Voynich Manuscript: word vectors and t-SNE visualization of some patterns

The codex

The Voynich Manuscript is a hand-written codex written in an unknown system and carbon-dated to the early 15th century (1404–1438). Although the manuscript has been studied by some famous cryptographers of the World War I and II, nobody has deciphered it yet. The manuscript is known to be written in two different languages (Language A and Language B) and it is also known to be written by a group of people. The manuscript itself is always subject of a lot of different hypothesis, including the one that I like the most which is the “culture extinction” hypothesis, supported in 2014 by Stephen Bax. This hypothesis states that the codex isn’t ciphered, it states that the codex was just written in an unknown language that disappeared due to a culture extinction. In 2014, Stephen Bax proposed a provisional, partial decoding of the manuscript, the video of his presentation is very interesting and I really recommend you to watch if you like this codex. There is also a transcription of the manuscript done thanks to the hard-work of many folks working on it since many moons ago.

Word vectors

My idea when I heard about the work of Stephen Bax was to try to capture the patterns of the text using word2vec.  Word embeddings are created by using a shallow neural network architecture. It is a unsupervised technique that uses supervided learning tasks to learn the linguistic context of the words. Here is a visualization of this architecture from the TensorFlow site:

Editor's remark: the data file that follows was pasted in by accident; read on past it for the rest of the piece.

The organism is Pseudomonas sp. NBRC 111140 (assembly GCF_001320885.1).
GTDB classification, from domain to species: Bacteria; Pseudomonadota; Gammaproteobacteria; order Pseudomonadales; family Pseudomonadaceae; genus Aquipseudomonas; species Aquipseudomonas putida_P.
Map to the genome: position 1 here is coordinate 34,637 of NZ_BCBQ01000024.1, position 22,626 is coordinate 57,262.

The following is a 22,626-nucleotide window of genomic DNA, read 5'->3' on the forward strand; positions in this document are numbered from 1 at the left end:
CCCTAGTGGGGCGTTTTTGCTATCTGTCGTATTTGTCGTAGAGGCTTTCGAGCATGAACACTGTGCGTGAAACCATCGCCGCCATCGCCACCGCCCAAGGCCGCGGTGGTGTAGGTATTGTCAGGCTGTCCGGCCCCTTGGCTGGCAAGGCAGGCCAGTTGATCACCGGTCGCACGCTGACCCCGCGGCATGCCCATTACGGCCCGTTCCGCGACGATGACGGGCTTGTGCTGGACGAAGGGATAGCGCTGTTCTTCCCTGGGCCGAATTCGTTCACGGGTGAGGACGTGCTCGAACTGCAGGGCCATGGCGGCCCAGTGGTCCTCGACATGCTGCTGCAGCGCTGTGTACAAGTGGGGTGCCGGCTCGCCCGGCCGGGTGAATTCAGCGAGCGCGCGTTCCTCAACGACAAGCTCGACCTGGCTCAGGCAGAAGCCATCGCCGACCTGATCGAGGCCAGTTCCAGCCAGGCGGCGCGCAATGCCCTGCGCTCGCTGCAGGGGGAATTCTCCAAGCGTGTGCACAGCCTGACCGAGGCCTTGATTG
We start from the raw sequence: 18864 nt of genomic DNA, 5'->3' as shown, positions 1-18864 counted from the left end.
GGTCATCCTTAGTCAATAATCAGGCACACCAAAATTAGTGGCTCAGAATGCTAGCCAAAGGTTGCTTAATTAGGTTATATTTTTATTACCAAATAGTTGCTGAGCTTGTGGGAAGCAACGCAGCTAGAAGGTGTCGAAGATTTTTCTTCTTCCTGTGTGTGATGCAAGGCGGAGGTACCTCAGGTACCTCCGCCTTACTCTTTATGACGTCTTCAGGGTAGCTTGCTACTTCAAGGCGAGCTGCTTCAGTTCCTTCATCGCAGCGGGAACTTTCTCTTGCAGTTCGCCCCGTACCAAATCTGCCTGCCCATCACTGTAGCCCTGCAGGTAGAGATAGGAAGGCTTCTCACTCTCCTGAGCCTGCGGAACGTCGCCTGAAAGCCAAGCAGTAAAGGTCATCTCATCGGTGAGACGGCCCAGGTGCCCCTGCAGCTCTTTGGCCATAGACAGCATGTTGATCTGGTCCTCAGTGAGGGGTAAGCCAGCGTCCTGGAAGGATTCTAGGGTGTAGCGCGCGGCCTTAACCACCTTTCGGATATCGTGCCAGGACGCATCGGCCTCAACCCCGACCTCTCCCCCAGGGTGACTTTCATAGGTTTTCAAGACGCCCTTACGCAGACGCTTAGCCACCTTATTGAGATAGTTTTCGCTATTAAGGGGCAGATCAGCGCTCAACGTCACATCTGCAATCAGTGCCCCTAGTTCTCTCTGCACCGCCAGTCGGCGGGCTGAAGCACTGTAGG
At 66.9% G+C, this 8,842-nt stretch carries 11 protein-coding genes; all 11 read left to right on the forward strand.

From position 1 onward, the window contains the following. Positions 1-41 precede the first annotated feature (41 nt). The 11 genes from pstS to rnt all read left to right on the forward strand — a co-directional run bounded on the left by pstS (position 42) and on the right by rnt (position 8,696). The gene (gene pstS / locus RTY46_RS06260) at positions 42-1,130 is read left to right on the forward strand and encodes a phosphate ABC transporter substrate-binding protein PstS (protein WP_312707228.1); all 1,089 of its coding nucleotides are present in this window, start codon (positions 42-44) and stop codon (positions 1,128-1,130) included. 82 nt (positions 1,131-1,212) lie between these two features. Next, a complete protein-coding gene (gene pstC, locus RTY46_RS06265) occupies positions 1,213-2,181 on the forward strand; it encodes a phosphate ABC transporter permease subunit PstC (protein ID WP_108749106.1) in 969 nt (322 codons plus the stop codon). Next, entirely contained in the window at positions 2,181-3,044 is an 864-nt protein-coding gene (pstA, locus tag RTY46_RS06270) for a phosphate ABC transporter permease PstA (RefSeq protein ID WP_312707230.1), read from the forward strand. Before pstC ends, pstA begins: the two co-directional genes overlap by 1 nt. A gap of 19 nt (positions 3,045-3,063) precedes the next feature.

These word vectors, after trained, carry with them a lot of semantic meaning. For instance:

We can see that those vectors can be used in vector operations to extract information about the regularities of the captured linguistic semantics. These vectors also approximates same-meaning words together, allowing similarity queries like in the example below:

>>> model.most_similar("man")
[(u'woman', 0.6056041121482849), (u'guy', 0.4935004413127899), (u'boy', 0.48933547735214233), (u'men', 0.4632953703403473), (u'person', 0.45742249488830566), (u'lady', 0.4487500488758087), (u'himself', 0.4288588762283325), (u'girl', 0.4166809320449829), (u'his', 0.3853422999382019), (u'he', 0.38293731212615967)]

>>> model.most_similar("queen")
[(u'princess', 0.519856333732605), (u'latifah', 0.47644317150115967), (u'prince', 0.45914226770401), (u'king', 0.4466976821422577), (u'elizabeth', 0.4134873151779175), (u'antoinette', 0.41033703088760376), (u'marie', 0.4061327874660492), (u'stepmother', 0.4040161967277527), (u'belle', 0.38827288150787354), (u'lovely', 0.38668593764305115)]


Word vectors can also be used (surprise) for translation, and this is the feature of the word vectors that I think that its most important when used to understand text where we know some of the words translations. I pretend to try to use the words found by Stephen Bax in the future to check if it is possible to capture some transformation that could lead to find similar structures with other languages. A nice visualization of this feature is the one below from the paper “Exploiting Similarities among Languages for Machine Translation“:

This visualization was made using gradient descent to optimize a linear transformation between the source and destination language word vectors. As you can see, the structure in Spanish is really close to the structure in English.

EVA Transcription

To train this model, I had to parse and extract the transcription from the EVA (European Voynich Alphabet) to be able to feed the Voynich sentences into the word2vec model. This EVA transcription has the following format:

<f1r.P1.1;H>       fachys.ykal.ar.ataiin.shol.shory.cth!res.y.kor.sholdy!-